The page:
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Faith & You: When looking at the end of life, is there a new beginning? -- Terry Pluto

November 9, 2018 GMT

Faith & You: When looking at the end of life, is there a new beginning? -- Terry Pluto

CLEVELAND, Ohio – “You feel strange when they tell you that you’re going to die.”

That’s what Mary (not real her name) told me recently.

Mary has dealt with significant health problems for several years.

She was recently put in the hospice program.

“I really feel tired,” she said. “I don’t feel like fighting any more.”

She is a Christian. In her mind, she knows she is forgiven.

But like many of us, she has her image of God tied together with her earthly father. He was a troubled, judgmental man who often ridiculed her despite her high grades and professional achievements.


It’s very easy to confuse God with the most powerful male figures in our young lives.

We talked about that for a while.

One of my favorite verses is John 3:17: “God did not send his son into the world to condemn the world, but to save the world.”

The crowd that clung to Jesus had a lot of issues and personal problems. They felt welcomed and loved by him, while being rejected by so many others in their lives.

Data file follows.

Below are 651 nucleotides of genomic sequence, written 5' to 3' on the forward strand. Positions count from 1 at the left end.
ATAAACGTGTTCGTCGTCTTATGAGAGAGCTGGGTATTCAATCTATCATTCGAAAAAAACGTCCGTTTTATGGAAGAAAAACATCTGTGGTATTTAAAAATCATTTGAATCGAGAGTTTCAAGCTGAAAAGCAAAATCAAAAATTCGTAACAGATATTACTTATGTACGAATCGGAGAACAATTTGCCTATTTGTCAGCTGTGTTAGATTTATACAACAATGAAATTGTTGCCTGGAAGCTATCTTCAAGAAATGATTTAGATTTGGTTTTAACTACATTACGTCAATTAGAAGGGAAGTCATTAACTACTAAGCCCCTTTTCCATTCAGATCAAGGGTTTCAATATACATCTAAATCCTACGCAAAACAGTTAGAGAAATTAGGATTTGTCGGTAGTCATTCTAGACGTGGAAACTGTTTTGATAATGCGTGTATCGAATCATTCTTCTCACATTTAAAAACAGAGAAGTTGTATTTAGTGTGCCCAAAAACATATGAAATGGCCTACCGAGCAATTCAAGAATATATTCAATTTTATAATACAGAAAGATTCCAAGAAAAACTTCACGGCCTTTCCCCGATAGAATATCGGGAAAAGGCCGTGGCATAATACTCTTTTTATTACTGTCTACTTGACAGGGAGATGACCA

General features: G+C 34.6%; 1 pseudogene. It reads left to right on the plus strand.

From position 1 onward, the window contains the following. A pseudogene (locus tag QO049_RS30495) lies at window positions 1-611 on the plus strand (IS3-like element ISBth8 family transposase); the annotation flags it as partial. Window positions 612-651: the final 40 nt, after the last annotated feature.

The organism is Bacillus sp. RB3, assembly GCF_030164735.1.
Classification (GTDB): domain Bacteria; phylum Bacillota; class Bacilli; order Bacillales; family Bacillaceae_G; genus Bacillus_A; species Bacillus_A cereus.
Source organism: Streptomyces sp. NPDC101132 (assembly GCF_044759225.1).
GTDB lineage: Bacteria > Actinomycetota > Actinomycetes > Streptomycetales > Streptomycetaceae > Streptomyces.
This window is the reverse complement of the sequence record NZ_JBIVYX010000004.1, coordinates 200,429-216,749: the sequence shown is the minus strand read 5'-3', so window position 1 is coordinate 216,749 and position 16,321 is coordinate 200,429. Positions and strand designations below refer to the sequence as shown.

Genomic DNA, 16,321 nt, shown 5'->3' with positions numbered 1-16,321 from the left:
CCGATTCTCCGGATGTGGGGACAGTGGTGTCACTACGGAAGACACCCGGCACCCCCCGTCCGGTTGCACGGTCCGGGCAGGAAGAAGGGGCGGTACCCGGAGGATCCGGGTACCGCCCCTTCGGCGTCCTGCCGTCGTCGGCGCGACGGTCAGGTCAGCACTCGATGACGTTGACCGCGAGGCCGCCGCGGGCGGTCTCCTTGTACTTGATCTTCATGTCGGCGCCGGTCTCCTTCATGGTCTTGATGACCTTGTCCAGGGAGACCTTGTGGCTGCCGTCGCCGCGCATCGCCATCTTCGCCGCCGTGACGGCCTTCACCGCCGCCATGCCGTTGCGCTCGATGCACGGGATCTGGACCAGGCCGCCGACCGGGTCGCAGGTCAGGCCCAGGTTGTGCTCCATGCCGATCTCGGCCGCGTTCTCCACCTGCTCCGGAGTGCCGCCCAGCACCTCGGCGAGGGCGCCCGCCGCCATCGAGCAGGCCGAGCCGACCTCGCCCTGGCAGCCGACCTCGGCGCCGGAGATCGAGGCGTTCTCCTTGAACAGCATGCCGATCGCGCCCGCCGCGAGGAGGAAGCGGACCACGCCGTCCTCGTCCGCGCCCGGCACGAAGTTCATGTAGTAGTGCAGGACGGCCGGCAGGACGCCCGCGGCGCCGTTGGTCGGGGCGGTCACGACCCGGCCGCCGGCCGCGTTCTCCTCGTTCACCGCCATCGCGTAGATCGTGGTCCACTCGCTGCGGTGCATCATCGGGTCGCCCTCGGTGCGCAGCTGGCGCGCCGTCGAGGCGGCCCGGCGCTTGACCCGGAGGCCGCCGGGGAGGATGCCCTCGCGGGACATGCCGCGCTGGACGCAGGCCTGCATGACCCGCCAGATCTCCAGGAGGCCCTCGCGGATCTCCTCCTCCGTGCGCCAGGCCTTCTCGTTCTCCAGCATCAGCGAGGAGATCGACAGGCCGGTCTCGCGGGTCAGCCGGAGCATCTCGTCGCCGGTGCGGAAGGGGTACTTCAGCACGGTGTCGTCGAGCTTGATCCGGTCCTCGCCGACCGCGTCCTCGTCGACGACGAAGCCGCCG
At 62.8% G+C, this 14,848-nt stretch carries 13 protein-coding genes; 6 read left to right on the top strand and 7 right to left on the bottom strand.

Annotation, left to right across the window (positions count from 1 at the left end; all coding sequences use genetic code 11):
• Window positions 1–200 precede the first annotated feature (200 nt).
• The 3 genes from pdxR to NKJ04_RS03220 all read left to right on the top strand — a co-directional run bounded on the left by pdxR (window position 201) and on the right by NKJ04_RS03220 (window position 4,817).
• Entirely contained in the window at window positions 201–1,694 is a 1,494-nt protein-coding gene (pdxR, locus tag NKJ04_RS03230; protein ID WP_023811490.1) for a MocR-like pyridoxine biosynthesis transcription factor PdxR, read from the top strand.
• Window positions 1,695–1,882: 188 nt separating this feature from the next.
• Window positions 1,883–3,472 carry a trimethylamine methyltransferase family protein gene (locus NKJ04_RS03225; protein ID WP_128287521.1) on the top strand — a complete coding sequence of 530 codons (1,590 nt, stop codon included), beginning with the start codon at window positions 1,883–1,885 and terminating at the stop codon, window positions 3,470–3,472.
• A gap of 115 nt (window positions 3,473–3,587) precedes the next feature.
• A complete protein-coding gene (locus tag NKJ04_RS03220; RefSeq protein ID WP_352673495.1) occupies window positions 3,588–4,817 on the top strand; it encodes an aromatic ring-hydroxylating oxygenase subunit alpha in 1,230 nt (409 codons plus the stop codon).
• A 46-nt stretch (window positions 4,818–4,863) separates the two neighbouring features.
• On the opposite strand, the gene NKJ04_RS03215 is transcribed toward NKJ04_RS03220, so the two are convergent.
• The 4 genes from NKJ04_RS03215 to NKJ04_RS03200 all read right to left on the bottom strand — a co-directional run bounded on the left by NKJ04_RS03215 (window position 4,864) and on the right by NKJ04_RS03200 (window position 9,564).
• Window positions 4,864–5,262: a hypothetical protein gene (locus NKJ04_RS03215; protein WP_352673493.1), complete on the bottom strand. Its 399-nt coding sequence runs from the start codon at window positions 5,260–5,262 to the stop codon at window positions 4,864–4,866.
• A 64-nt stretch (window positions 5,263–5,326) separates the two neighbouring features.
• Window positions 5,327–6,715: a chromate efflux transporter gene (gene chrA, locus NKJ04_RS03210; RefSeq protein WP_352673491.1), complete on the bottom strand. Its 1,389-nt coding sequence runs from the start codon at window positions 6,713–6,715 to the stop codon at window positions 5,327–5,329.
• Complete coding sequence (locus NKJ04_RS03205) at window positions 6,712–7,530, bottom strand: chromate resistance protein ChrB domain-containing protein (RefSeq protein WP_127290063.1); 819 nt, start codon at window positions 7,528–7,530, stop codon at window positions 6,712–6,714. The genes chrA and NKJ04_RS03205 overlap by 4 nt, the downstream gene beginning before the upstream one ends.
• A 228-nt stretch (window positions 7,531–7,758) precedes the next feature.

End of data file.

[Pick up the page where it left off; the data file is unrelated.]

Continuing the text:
We talked about heaven.

“I wonder,” she said, not finishing the sentence.

“We all do,” I said.

Then I asked her if she remembered a man named Harry Watson – a close friend of mine who had died in 2009.

She had met him a few times.

Harry was my mentor and partner in jail ministry for a long time. He had been a salesman for Proctor & Gamble. He liked the stock market.

He was not a man given to flights of fantasy.

“About 18 years ago, Harry had a heart attack,” I said. “At one point, his heart stopped. The doctors thought they were ‘going to lose him.’ Harry said those were the words used by a doctor after Harry had recovered.”

Mary nodded.

I told her how Harry said he had one of those “white light” experiences. He felt as if he were floating above his body, looking down at himself in the hospital room.

Harry then said he kept moving toward the light.

“He had the most incredible feeling of peace and love,” I said.

Harry said he saw something like a city in the distance. The light seemed to be coming from there.

“I saw some people outside the city,” said Harry. “They were old friends, some people from church. All were dead.”

Harry said he wanted to go to them.

“But then I woke up,” said Harry. “I was back in the hospital bed.”



Harry rarely told this story. He knew people would doubt him. He also couldn’t explain everything he saw.

“I just know it was a glimpse of heaven,” he said.

Mary and I talked about that for a while.

We both had read about near-death experiences that sounded at least somewhat like Harry’s.

I mentioned Revelation 21:4, “He will wipe every tear from their eyes. There will be no more death’ or mourning or crying or pain, for the old order of things has passed away.”

I also mentioned a line from an old Paul Newman movie called Hud: “You can’t get out of life alive.”

“More than once, Harry said he had no fear of death after what he saw,” I told Mary.

We talked a little more about heaven.

Then I told Mary: “When the subject of heaven would come up, Harry would always say, ‘I’m telling you, it’s real.’”